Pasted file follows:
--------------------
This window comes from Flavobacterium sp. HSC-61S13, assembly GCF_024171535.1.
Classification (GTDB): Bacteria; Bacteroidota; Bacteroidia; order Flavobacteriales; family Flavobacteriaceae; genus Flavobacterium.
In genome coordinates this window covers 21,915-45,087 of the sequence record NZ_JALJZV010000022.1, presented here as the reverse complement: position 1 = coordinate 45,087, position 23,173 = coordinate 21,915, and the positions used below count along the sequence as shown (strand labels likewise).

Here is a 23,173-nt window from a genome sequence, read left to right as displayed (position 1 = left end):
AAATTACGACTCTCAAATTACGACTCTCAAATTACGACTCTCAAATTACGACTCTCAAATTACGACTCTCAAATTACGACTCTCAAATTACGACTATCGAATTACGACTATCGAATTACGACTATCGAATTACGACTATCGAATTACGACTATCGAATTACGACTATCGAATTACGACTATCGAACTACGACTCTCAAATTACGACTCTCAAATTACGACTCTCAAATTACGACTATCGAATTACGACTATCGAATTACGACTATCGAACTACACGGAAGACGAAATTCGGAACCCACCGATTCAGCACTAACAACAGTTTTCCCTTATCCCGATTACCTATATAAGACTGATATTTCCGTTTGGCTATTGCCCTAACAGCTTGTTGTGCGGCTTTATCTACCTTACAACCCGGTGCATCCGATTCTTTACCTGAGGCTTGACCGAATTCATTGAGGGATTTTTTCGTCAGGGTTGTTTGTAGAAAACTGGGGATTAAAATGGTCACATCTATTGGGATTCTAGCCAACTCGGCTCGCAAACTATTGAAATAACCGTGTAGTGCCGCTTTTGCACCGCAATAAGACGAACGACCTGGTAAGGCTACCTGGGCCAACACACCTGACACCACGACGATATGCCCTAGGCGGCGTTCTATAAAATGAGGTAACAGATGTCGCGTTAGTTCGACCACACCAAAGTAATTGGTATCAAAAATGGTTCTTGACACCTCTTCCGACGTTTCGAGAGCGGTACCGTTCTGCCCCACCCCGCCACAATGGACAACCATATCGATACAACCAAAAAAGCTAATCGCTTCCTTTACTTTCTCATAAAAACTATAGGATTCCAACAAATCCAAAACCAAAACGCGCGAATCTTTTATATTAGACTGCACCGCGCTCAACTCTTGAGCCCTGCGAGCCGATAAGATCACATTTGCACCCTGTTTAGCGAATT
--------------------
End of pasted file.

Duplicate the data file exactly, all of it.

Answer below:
This window comes from Flavobacterium sp. HSC-61S13, assembly GCF_024171535.1.
Classification (GTDB): Bacteria; Bacteroidota; Bacteroidia; order Flavobacteriales; family Flavobacteriaceae; genus Flavobacterium.
In genome coordinates this window covers 21,915-45,087 of the sequence record NZ_JALJZV010000022.1, presented here as the reverse complement: position 1 = coordinate 45,087, position 23,173 = coordinate 21,915, and the positions used below count along the sequence as shown (strand labels likewise).

Here is a 23,173-nt window from a genome sequence, read left to right as displayed (position 1 = left end):
AAATTACGACTCTCAAATTACGACTCTCAAATTACGACTCTCAAATTACGACTCTCAAATTACGACTCTCAAATTACGACTCTCAAATTACGACTATCGAATTACGACTATCGAATTACGACTATCGAATTACGACTATCGAATTACGACTATCGAATTACGACTATCGAATTACGACTATCGAACTACGACTCTCAAATTACGACTCTCAAATTACGACTCTCAAATTACGACTATCGAATTACGACTATCGAATTACGACTATCGAACTACACGGAAGACGAAATTCGGAACCCACCGATTCAGCACTAACAACAGTTTTCCCTTATCCCGATTACCTATATAAGACTGATATTTCCGTTTGGCTATTGCCCTAACAGCTTGTTGTGCGGCTTTATCTACCTTACAACCCGGTGCATCCGATTCTTTACCTGAGGCTTGACCGAATTCATTGAGGGATTTTTTCGTCAGGGTTGTTTGTAGAAAACTGGGGATTAAAATGGTCACATCTATTGGGATTCTAGCCAACTCGGCTCGCAAACTATTGAAATAACCGTGTAGTGCCGCTTTTGCACCGCAATAAGACGAACGACCTGGTAAGGCTACCTGGGCCAACACACCTGACACCACGACGATATGCCCTAGGCGGCGTTCTATAAAATGAGGTAACAGATGTCGCGTTAGTTCGACCACACCAAAGTAATTGGTATCAAAAATGGTTCTTGACACCTCTTCCGACGTTTCGAGAGCGGTACCGTTCTGCCCCACCCCGCCACAATGGACAACCATATCGATACAACCAAAAAAGCTAATCGCTTCCTTTACTTTCTCATAAAAACTATAGGATTCCAACAAATCCAAAACCAAAACGCGCGAATCTTTTATATTAGACTGCACCGCGCTCAACTCTTGAGCCCTGCGAGCCGATAAGATCACATTTGCACCCTGTTTAGCGAATT